The U.S. Department of Agriculture said the recall prompted JBS USA to re-examine its approach to food safety.
The XL Foods recall in the United States involves more than 1.1 million kilograms of beef. Canadian officials have not released the volume of meat recalled in this country, but more than 1,800 products have been included.
JBS USA is a subsidiary of Brazilian-based JBS S.A. It calls itself the world’s largest animal protein processor.
The management deal announced Wednesday includes an option for JBS USA to buy XL Foods properties, including the Brooks plant, for US$50 million in cash and US$50 million in JBS S.A. shares. The company said any deal would not include JBS USA assuming any XL Foods debt or liabilities.
The Canadian Cattlemen’s Association said producers are not concerned about the XL Foods plant being sold to a foreign buyer.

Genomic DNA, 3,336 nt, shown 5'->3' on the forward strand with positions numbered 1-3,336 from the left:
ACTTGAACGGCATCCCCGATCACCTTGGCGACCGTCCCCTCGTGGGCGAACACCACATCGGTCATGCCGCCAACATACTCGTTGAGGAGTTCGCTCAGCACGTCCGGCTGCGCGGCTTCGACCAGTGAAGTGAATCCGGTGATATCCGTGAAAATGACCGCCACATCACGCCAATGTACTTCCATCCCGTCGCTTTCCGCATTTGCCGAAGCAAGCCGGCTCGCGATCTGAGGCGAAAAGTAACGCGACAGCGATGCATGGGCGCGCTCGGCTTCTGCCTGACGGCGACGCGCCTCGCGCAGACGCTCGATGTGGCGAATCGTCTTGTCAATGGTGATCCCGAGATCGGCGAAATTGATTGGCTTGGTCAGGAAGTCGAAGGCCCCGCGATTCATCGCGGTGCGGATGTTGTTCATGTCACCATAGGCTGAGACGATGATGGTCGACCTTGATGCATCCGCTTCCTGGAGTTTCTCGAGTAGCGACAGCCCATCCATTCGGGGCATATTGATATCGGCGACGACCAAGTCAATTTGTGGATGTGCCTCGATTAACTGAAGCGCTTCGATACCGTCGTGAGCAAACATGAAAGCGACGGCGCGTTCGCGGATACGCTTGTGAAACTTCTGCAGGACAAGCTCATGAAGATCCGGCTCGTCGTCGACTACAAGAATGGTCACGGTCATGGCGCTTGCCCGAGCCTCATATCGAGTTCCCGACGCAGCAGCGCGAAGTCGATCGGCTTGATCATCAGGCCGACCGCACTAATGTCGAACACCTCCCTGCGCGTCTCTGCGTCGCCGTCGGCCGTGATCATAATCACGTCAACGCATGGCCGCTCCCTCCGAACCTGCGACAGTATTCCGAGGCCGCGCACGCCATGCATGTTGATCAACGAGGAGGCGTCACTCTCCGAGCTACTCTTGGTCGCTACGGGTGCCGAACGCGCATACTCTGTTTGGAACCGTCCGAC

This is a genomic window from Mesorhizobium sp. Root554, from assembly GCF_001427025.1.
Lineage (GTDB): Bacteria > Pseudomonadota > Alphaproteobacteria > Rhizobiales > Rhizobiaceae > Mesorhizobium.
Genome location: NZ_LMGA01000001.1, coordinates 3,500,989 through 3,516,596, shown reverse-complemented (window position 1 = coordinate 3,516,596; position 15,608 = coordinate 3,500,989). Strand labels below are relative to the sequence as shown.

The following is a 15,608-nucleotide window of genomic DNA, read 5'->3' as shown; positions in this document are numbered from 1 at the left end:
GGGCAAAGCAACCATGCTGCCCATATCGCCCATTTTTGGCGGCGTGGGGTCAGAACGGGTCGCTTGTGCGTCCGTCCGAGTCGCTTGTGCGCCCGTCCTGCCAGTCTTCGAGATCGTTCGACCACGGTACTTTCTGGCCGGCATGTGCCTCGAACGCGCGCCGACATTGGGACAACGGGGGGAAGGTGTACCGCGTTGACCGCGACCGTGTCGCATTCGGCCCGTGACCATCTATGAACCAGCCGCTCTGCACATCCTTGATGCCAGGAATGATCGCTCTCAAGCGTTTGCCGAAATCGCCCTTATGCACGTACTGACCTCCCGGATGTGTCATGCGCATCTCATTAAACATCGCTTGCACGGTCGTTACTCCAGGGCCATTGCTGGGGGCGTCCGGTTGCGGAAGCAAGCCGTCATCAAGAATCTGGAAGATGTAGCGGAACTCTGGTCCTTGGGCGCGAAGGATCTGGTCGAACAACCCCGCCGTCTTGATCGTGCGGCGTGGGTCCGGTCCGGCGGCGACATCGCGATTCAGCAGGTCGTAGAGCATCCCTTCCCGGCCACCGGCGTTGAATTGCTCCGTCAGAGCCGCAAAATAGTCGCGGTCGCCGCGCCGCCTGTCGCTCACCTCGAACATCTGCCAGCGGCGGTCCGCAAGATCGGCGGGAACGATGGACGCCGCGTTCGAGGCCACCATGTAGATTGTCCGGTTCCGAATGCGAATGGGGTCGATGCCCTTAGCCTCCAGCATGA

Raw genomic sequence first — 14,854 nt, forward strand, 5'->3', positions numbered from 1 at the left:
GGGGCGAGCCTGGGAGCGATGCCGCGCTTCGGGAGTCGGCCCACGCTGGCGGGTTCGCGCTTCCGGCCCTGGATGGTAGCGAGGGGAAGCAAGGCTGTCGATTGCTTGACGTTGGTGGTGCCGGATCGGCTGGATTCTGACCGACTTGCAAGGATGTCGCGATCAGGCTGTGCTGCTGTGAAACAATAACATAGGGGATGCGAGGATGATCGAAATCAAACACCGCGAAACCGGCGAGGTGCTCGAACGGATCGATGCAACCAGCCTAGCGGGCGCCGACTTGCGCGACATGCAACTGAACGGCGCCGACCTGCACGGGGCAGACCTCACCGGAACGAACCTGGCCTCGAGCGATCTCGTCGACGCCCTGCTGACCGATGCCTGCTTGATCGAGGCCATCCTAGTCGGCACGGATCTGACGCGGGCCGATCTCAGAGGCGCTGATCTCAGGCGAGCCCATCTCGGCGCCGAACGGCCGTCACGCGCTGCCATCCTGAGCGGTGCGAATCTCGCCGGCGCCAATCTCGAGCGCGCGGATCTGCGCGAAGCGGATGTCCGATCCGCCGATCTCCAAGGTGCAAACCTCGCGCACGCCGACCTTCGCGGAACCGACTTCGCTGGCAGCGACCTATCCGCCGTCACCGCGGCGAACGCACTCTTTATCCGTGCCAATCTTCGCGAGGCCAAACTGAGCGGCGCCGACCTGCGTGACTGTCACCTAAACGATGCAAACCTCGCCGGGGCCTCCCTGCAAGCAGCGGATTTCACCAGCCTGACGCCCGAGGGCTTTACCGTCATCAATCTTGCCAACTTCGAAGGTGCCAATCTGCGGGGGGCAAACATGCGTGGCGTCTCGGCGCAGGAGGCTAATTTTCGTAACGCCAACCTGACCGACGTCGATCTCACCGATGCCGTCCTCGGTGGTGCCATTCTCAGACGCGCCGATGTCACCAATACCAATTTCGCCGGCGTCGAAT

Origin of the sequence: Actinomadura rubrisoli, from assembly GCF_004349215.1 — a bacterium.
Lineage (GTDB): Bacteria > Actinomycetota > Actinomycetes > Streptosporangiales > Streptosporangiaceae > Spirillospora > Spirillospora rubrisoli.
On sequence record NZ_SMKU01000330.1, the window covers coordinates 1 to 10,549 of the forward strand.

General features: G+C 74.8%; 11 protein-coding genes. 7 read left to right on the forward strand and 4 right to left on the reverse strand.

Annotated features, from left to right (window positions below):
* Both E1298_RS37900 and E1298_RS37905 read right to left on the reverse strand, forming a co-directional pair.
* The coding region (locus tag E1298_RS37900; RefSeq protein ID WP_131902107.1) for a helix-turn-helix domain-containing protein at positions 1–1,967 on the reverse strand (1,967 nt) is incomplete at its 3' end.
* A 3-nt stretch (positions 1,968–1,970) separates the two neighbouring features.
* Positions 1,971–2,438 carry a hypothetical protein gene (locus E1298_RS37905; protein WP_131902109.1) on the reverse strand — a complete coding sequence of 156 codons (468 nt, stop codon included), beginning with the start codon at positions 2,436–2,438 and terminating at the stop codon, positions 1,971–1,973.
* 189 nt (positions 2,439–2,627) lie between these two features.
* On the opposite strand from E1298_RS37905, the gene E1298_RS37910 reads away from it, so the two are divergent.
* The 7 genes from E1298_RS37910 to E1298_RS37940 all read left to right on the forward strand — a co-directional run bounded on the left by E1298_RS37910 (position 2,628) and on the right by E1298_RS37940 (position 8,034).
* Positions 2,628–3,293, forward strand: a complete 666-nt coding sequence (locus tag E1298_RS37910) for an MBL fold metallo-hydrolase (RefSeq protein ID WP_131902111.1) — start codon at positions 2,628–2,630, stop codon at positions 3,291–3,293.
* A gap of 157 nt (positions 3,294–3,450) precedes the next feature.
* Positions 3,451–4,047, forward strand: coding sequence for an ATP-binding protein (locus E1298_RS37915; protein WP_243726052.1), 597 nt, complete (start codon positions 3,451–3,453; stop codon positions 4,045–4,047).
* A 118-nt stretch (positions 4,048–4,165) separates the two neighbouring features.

Spokesman John Masswohl said JBS USA has the skill and money to turn the XL plant around and get it back into the U.S. market.
“It doesn’t really matter to us who owns the facility, as long as they can operate it properly,” he said from Ottawa.
“If it is at all possible to make that facility run properly, then these are probably the guys that can make that happen.”
The National Farmers Union, however, expressed concern that if the sale ends up taking place, two companies — JBS and Cargill — will control more than 80 per cent of Canada’s beef processing. The farmers group wants the federal government to review the takeover.